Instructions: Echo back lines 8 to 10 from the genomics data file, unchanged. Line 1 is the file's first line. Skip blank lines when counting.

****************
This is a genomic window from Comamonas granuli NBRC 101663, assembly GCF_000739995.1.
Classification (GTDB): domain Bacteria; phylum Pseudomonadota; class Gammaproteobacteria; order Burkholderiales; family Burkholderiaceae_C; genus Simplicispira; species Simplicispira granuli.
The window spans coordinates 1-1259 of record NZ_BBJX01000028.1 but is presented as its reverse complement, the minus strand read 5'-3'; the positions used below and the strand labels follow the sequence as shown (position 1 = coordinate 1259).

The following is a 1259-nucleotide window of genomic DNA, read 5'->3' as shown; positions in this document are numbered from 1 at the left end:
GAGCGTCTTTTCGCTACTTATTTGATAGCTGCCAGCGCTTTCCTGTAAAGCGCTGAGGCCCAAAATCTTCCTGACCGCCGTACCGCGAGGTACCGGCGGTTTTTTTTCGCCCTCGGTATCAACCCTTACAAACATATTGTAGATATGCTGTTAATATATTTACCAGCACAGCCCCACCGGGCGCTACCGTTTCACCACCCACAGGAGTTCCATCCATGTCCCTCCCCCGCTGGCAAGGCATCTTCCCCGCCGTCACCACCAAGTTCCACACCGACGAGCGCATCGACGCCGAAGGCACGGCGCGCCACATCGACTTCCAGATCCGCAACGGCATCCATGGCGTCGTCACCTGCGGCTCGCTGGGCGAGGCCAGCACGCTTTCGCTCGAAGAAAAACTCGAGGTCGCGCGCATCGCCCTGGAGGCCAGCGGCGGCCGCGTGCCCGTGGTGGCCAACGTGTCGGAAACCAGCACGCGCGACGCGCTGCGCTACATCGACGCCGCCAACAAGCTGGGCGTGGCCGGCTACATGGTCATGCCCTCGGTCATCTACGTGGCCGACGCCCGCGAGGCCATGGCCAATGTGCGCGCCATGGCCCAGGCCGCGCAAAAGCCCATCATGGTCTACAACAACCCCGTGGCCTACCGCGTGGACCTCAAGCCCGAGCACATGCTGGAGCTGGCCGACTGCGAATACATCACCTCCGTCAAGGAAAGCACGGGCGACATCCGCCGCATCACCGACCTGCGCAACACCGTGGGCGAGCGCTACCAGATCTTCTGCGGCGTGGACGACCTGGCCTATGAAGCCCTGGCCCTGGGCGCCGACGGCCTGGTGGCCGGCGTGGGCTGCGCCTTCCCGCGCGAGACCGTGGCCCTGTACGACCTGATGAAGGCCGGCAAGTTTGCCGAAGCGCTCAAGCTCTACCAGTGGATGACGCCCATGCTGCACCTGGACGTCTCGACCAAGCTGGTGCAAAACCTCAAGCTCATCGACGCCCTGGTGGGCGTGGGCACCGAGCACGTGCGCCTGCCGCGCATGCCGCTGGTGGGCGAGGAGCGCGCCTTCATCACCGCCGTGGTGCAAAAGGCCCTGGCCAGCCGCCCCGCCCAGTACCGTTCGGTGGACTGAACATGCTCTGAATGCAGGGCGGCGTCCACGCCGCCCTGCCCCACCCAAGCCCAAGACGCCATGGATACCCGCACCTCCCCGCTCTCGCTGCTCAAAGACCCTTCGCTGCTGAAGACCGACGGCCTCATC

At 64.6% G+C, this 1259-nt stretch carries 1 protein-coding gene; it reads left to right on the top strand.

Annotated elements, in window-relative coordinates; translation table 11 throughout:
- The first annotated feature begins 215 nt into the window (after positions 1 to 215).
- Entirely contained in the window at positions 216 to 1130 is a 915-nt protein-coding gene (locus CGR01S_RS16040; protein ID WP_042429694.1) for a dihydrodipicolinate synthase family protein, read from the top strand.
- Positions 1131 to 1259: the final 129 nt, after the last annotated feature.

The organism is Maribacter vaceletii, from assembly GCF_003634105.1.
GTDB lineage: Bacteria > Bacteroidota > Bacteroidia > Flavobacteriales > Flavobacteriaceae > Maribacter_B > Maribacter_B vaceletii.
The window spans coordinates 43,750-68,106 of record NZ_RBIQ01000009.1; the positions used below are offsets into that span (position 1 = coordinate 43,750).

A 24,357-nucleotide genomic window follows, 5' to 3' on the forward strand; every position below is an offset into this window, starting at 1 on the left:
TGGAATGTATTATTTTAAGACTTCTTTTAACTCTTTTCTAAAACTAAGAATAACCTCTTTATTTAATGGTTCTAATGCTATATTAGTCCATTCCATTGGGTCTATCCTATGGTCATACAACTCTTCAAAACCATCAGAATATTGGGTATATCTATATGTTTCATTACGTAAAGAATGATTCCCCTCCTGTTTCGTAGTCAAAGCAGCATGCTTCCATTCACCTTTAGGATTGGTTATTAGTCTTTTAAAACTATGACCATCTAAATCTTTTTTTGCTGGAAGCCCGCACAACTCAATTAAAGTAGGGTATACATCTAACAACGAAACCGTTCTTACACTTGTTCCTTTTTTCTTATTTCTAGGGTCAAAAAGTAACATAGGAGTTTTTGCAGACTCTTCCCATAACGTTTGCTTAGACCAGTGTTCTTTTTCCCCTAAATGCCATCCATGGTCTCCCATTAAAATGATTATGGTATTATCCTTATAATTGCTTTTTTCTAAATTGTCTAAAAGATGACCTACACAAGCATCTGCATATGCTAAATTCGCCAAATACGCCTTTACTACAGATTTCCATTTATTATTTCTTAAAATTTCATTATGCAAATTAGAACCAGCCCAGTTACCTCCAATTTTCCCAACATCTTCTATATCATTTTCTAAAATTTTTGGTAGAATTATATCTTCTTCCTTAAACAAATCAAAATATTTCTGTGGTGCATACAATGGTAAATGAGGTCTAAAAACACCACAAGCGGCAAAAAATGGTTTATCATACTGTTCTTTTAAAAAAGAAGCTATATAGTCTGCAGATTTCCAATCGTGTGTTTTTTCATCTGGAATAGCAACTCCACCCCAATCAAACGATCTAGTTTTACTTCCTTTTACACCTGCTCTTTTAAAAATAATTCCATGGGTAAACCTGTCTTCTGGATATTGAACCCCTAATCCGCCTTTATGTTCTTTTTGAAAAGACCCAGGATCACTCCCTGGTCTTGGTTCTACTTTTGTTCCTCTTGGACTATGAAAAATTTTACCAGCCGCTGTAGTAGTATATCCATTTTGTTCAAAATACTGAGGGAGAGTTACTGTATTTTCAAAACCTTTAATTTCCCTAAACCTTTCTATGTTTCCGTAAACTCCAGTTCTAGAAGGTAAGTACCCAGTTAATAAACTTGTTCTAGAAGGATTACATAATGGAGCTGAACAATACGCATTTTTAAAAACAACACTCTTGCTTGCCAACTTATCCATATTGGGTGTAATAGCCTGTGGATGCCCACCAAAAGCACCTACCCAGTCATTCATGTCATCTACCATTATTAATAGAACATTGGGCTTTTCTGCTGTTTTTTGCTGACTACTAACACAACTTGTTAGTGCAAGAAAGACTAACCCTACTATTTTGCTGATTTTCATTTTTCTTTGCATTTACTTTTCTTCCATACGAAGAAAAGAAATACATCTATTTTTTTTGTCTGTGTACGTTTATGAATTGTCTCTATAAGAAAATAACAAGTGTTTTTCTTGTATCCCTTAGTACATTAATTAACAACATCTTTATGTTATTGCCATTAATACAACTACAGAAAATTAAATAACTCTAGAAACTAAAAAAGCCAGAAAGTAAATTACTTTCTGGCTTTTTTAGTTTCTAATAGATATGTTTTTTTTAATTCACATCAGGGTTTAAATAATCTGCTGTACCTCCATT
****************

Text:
- The first annotated feature begins 215 nt into the window (after positions 1 to 215).
- Entirely contained in the window at positions 216 to 1130 is a 915-nt protein-coding gene (locus CGR01S_RS16040; protein ID WP_042429694.1) for a dihydrodipicolinate synthase family protein, read from the top strand.
- Positions 1131 to 1259: the final 129 nt, after the last annotated feature.